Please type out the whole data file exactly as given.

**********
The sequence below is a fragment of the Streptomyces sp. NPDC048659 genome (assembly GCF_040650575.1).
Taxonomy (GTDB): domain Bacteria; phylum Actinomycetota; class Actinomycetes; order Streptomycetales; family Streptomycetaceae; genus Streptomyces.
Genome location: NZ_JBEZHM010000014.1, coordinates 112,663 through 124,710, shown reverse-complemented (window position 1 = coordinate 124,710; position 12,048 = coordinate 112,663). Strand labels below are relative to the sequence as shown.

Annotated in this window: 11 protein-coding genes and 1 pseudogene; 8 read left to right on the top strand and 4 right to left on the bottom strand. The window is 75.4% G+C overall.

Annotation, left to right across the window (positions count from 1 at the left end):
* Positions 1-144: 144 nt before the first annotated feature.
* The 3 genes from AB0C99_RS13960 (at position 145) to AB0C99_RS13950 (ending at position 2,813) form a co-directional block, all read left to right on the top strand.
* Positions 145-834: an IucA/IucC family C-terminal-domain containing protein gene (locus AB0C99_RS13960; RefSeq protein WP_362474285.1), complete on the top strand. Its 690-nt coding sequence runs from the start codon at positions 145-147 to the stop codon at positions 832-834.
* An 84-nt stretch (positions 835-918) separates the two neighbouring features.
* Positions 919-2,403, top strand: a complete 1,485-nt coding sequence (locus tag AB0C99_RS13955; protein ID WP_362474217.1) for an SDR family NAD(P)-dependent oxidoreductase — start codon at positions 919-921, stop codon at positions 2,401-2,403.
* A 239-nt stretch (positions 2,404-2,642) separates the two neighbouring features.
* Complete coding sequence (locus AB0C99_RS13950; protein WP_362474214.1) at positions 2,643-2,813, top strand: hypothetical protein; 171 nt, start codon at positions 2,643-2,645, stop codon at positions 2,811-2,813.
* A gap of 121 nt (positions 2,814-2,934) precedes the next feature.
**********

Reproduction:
The sequence below is a fragment of the Streptomyces sp. NPDC048659 genome (assembly GCF_040650575.1).
Taxonomy (GTDB): domain Bacteria; phylum Actinomycetota; class Actinomycetes; order Streptomycetales; family Streptomycetaceae; genus Streptomyces.
Genome location: NZ_JBEZHM010000014.1, coordinates 112,663 through 124,710, shown reverse-complemented (window position 1 = coordinate 124,710; position 12,048 = coordinate 112,663). Strand labels below are relative to the sequence as shown.

Annotated in this window: 11 protein-coding genes and 1 pseudogene; 8 read left to right on the top strand and 4 right to left on the bottom strand. The window is 75.4% G+C overall.

Annotation, left to right across the window (positions count from 1 at the left end):
* Positions 1-144: 144 nt before the first annotated feature.
* The 3 genes from AB0C99_RS13960 (at position 145) to AB0C99_RS13950 (ending at position 2,813) form a co-directional block, all read left to right on the top strand.
* Positions 145-834: an IucA/IucC family C-terminal-domain containing protein gene (locus AB0C99_RS13960; RefSeq protein WP_362474285.1), complete on the top strand. Its 690-nt coding sequence runs from the start codon at positions 145-147 to the stop codon at positions 832-834.
* An 84-nt stretch (positions 835-918) separates the two neighbouring features.
* Positions 919-2,403, top strand: a complete 1,485-nt coding sequence (locus tag AB0C99_RS13955; protein ID WP_362474217.1) for an SDR family NAD(P)-dependent oxidoreductase — start codon at positions 919-921, stop codon at positions 2,401-2,403.
* A 239-nt stretch (positions 2,404-2,642) separates the two neighbouring features.
* Complete coding sequence (locus AB0C99_RS13950; protein WP_362474214.1) at positions 2,643-2,813, top strand: hypothetical protein; 171 nt, start codon at positions 2,643-2,645, stop codon at positions 2,811-2,813.
* A gap of 121 nt (positions 2,814-2,934) precedes the next feature.